Cartoonist Challenges Authority in Tunisia

January 14, 2014
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Tunisian blogger and cartoonist _Z_ didn’t sit back when he saw his government catering to the wealthy elite at the risk of the general public and fragile ecosystem in Tunis. Not long after _Z_ began his crusade against government corruption, authorities tried to shut him down. Fortunately, _Z_ and his followers proved more technically savvy than the government.

_Z_ has chosen to remain anonymous because Tunisia has a history of censoring cartoonists, bloggers, and those who oppose the government. In 2012, Tunisian citizen Jabeur Mejri was sentenced to seven years in jail after sharing cartoons of the Prophet Mohammad on Facebook. Tunisian rapper Weld El 15 (real name, Ala Yaakoubi) fled the country after he was targeted for a video that protested the use of excessive force by police. He was sentenced to two years prison in absentia.

Authorities thought they had caught _Z_ when they arrested a female blooger named Fatma after she posted several of his cartoons. Fatma was released after _Z_ released a cartoon featuring a flamingo — _Z_’s symbol — declaring “I am not Fatma.”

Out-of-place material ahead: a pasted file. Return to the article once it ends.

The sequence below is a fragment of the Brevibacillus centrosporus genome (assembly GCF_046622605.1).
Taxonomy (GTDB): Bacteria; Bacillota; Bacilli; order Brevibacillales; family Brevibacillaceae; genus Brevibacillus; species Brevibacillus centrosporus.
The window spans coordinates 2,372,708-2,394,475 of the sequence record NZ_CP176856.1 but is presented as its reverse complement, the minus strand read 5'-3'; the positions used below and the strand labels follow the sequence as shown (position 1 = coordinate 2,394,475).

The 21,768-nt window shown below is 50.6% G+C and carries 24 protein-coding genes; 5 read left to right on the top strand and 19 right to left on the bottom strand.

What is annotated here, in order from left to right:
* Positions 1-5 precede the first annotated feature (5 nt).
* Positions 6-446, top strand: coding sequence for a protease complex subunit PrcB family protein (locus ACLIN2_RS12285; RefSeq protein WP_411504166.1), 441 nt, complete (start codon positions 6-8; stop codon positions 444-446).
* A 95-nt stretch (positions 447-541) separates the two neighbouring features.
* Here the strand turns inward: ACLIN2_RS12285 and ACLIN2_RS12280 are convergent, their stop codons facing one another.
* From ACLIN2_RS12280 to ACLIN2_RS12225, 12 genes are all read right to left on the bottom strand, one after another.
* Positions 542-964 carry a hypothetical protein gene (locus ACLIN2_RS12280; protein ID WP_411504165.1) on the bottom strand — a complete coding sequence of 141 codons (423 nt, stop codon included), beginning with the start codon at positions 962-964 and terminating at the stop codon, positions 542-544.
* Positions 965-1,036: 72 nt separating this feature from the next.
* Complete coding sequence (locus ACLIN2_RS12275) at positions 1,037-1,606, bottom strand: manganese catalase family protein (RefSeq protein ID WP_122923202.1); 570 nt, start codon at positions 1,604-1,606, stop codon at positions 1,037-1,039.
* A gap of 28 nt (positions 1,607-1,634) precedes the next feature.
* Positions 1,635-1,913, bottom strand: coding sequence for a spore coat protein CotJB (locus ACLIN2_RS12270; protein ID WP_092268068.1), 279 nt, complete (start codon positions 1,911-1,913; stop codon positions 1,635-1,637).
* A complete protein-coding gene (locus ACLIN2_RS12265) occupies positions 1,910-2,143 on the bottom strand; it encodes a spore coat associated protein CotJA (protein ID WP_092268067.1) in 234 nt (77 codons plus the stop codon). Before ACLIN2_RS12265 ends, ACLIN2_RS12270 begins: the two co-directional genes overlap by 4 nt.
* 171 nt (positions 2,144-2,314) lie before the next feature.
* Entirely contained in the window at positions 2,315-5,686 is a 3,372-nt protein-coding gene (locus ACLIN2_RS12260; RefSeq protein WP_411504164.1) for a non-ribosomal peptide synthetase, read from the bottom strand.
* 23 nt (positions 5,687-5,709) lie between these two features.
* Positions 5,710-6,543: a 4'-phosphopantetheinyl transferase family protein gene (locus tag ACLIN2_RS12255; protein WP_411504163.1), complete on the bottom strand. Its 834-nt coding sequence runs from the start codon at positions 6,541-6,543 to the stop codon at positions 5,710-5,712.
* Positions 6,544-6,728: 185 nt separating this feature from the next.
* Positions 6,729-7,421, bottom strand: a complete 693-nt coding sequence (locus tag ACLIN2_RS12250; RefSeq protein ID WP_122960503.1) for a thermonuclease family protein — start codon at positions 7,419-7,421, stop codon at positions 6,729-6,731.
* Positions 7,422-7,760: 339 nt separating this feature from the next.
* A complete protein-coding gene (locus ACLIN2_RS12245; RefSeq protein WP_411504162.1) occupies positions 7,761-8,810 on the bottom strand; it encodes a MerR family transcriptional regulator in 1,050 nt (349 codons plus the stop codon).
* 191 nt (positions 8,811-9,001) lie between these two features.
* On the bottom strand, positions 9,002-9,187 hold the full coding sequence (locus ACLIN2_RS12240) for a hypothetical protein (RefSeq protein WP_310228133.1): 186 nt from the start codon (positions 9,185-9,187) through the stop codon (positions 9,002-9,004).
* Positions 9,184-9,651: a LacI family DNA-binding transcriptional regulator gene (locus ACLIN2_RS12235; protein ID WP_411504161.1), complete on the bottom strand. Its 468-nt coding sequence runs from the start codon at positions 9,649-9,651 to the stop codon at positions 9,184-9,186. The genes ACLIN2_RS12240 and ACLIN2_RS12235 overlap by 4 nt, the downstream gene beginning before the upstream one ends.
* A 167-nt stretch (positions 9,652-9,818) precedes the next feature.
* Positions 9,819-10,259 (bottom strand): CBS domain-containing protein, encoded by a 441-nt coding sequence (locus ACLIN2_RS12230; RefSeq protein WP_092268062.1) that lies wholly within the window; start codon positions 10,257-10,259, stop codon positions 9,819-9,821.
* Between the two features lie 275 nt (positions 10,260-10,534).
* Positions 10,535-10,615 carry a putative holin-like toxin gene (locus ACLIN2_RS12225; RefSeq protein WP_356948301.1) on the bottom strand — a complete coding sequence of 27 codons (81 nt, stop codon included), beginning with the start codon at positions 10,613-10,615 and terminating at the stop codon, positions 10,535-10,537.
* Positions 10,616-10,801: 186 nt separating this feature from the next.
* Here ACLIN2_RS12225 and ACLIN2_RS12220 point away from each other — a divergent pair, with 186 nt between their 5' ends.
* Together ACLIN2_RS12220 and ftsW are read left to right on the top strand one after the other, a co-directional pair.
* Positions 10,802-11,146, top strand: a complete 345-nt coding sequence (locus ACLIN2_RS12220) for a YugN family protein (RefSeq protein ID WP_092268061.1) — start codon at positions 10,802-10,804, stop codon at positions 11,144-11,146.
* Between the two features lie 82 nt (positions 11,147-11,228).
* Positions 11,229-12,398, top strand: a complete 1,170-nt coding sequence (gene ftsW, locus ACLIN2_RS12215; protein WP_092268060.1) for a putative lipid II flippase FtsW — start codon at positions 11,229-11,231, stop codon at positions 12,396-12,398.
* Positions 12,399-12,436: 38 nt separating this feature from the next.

PRI’s The World recently spoke with _Z_ about his cartoons, which frequently target Tunisia’s overwhelmingly Islamic government that was elected in 2011 after decades of dictatorship:

“The country is in a political stalemate,” says _Z_. “Many Tunisians, especially older Tunisians, believe that Tunisia can only be governed by a dictatorship or a theocracy. It’s a distortion of reality.”

Many of _Z_’s cartoons poke fun at Islam, but _Z_ says it’s not because he is against religion. “I poke fun at it because it’s the dominant political issue and we as a society have to accept satire and the satirical form of criticism. It’s part of becoming a democracy.”

_Z_ lives in Paris, where he is a practicing architect, but he still travels to Tunisia despite the risk of reprisals:

_Z_ visits Tunisia often to see his family. His dream is to return to Tunisia and start a satirical magazine. But not until Tunisia’s constitution changes. “The law in Tunisia considers the religion of state to be Islam. So if I make cartoons against Islam, the law is against me.” _Z_ believes that if he got into trouble, there would be no freedom of speech protection for him.

You can listen to PRI’s broadcast and view some slides of _Z_’s work below.

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